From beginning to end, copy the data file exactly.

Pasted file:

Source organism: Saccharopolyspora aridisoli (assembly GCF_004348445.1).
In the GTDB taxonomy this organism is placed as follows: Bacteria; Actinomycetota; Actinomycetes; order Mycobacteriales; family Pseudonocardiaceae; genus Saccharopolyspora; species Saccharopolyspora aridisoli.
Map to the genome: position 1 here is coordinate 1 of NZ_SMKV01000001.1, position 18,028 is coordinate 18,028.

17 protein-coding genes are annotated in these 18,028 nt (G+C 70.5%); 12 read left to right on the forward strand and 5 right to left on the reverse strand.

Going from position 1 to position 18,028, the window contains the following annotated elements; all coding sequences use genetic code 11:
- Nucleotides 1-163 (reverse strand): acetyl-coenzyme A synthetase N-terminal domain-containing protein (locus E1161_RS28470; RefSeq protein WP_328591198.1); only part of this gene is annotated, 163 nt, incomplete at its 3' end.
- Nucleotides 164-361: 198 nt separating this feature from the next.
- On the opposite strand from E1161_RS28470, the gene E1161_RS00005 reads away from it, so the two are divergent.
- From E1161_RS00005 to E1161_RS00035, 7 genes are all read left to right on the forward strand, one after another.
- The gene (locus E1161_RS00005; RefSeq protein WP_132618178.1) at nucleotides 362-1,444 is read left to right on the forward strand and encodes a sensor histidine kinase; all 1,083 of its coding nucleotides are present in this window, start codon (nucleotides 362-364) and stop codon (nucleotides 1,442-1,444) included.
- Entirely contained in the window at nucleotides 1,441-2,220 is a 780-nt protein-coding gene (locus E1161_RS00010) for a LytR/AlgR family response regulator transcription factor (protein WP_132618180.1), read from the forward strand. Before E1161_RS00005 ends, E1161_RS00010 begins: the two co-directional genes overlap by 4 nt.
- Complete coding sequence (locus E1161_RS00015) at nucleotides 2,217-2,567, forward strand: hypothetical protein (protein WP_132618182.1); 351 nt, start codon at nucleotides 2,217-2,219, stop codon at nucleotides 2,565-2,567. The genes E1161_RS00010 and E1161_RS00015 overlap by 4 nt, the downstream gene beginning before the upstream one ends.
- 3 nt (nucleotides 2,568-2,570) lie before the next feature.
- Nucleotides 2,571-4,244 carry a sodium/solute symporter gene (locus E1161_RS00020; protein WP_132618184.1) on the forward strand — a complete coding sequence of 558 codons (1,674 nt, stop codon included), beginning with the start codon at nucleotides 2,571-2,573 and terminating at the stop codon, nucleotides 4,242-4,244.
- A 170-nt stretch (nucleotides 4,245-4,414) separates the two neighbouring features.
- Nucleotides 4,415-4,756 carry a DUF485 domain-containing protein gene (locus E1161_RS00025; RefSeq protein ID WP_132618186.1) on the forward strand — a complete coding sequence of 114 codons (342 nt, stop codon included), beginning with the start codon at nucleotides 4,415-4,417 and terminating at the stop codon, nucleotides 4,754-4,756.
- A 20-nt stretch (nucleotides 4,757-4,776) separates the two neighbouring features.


Source organism: Saccharopolyspora aridisoli (assembly GCF_004348445.1).
In the GTDB taxonomy this organism is placed as follows: Bacteria; Actinomycetota; Actinomycetes; order Mycobacteriales; family Pseudonocardiaceae; genus Saccharopolyspora; species Saccharopolyspora aridisoli.
Map to the genome: position 1 here is coordinate 1 of NZ_SMKV01000001.1, position 18,028 is coordinate 18,028.

17 protein-coding genes are annotated in these 18,028 nt (G+C 70.5%); 12 read left to right on the forward strand and 5 right to left on the reverse strand.

Going from position 1 to position 18,028, the window contains the following annotated elements; all coding sequences use genetic code 11:
- Nucleotides 1-163 (reverse strand): acetyl-coenzyme A synthetase N-terminal domain-containing protein (locus E1161_RS28470; RefSeq protein WP_328591198.1); only part of this gene is annotated, 163 nt, incomplete at its 3' end.
- Nucleotides 164-361: 198 nt separating this feature from the next.
- On the opposite strand from E1161_RS28470, the gene E1161_RS00005 reads away from it, so the two are divergent.
- From E1161_RS00005 to E1161_RS00035, 7 genes are all read left to right on the forward strand, one after another.
- The gene (locus E1161_RS00005; RefSeq protein WP_132618178.1) at nucleotides 362-1,444 is read left to right on the forward strand and encodes a sensor histidine kinase; all 1,083 of its coding nucleotides are present in this window, start codon (nucleotides 362-364) and stop codon (nucleotides 1,442-1,444) included.
- Entirely contained in the window at nucleotides 1,441-2,220 is a 780-nt protein-coding gene (locus E1161_RS00010) for a LytR/AlgR family response regulator transcription factor (protein WP_132618180.1), read from the forward strand. Before E1161_RS00005 ends, E1161_RS00010 begins: the two co-directional genes overlap by 4 nt.
- Complete coding sequence (locus E1161_RS00015) at nucleotides 2,217-2,567, forward strand: hypothetical protein (protein WP_132618182.1); 351 nt, start codon at nucleotides 2,217-2,219, stop codon at nucleotides 2,565-2,567. The genes E1161_RS00010 and E1161_RS00015 overlap by 4 nt, the downstream gene beginning before the upstream one ends.
- 3 nt (nucleotides 2,568-2,570) lie before the next feature.
- Nucleotides 2,571-4,244 carry a sodium/solute symporter gene (locus E1161_RS00020; protein WP_132618184.1) on the forward strand — a complete coding sequence of 558 codons (1,674 nt, stop codon included), beginning with the start codon at nucleotides 2,571-2,573 and terminating at the stop codon, nucleotides 4,242-4,244.
- A 170-nt stretch (nucleotides 4,245-4,414) separates the two neighbouring features.
- Nucleotides 4,415-4,756 carry a DUF485 domain-containing protein gene (locus E1161_RS00025; RefSeq protein ID WP_132618186.1) on the forward strand — a complete coding sequence of 114 codons (342 nt, stop codon included), beginning with the start codon at nucleotides 4,415-4,417 and terminating at the stop codon, nucleotides 4,754-4,756.
- A 20-nt stretch (nucleotides 4,757-4,776) separates the two neighbouring features.